In Japan, every task has a dedicated knife.
From the chestnut knife to the eel knife, this is a guide to the traditional Japanese knives as well as some more modern shapes like the Santoku that have been developed for broader appeal.
Japanese knives have hugely increased in popularity in the West over the last 20 years due to their incredible craftsmanship and performance. The designs have come about from the requirements of Japanese cuisine so there are many specialised fish knives, noodle knife, sushi knife etc. Our approach at TOG is to combine British design with Japanese craftsmanship to produce knives that have the best possible quality but which are designed for those people that are using them.
Possibly the most specialised knife of all time, the Kurimuki was created for peeling chestnuts. However, it's also used for peeling small vegetables and fruit.
Literally meaning 'Small knife' this is a tiny paring / trimming knife with a 7 to 9cm blade. These are sometimes also called 'office' knives in the West as they were also used for opening letters and packages. This knife gives the most control and precision of any knife and can be used when holding food up in the air as well as down on a chopping board. A key knife for most professional chefs.
The Petty knife is a small utility knife. Its narrow blade allows you to turn the knife during the cut eg. for cutting round an avocado stone. Very useful and popular small knife perfectly suited for slicing and chopping small fruit and veg and for light butchery.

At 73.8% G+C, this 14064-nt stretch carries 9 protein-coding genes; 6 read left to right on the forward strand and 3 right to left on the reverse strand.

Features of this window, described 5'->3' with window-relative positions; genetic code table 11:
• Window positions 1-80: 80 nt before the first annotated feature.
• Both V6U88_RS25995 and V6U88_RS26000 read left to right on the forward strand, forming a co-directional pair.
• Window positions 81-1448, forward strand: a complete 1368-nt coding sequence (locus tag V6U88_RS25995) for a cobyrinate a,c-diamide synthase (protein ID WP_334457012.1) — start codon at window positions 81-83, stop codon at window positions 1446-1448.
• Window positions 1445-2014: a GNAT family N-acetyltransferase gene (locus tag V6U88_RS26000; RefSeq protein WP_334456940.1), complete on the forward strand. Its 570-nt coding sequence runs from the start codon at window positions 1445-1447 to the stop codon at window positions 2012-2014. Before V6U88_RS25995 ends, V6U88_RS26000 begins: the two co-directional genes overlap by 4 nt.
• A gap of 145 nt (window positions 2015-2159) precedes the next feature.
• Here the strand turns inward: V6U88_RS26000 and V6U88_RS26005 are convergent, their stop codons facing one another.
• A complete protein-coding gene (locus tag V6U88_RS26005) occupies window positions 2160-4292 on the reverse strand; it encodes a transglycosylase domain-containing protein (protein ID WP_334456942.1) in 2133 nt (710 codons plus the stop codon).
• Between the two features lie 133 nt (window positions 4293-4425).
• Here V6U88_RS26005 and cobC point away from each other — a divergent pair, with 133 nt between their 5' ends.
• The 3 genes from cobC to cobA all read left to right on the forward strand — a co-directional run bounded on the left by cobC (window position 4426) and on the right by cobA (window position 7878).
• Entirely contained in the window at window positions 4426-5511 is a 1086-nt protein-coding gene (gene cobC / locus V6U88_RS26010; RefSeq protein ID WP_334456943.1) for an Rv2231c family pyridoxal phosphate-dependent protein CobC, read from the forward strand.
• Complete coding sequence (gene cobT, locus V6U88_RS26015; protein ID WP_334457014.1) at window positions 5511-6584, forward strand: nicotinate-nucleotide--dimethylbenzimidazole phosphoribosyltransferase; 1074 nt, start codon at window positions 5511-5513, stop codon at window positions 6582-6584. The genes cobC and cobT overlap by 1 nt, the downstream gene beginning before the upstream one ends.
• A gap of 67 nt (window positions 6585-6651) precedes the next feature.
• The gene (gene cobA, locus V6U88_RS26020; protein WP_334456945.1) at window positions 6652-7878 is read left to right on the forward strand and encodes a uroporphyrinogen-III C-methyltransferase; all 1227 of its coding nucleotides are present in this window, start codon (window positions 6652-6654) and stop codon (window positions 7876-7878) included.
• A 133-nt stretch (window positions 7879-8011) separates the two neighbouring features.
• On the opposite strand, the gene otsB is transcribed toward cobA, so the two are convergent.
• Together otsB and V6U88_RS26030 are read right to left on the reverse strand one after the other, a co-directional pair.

Same as a standard Petty knife but with 'Kiritsuke' style diagonal tip.
A small, thin bladed, light, precision knife for 'Mukimono', the Japanese art of creating decorative garnishes and for 'Kazari-giri', the art of decorative vegetable carving.
Also known as 'Ko Deba' this is a small version of the Deba fish filleting knife designed for the same use but for smaller fish. However, it has a thinner blade than the Deba so can be used for a wider variety of tasks.
Typical blade length: 150mm
This boning knife is stiff and strong and is particularly suited to poultry. The tip is great for cutting through tough animal skin against a board. Also good for slicing cheese!
Japanese boning knife that normally has a Western style riveted handle. Has a rigid strong blade designed to be held in a reverse grip for butchering hanging carcasses.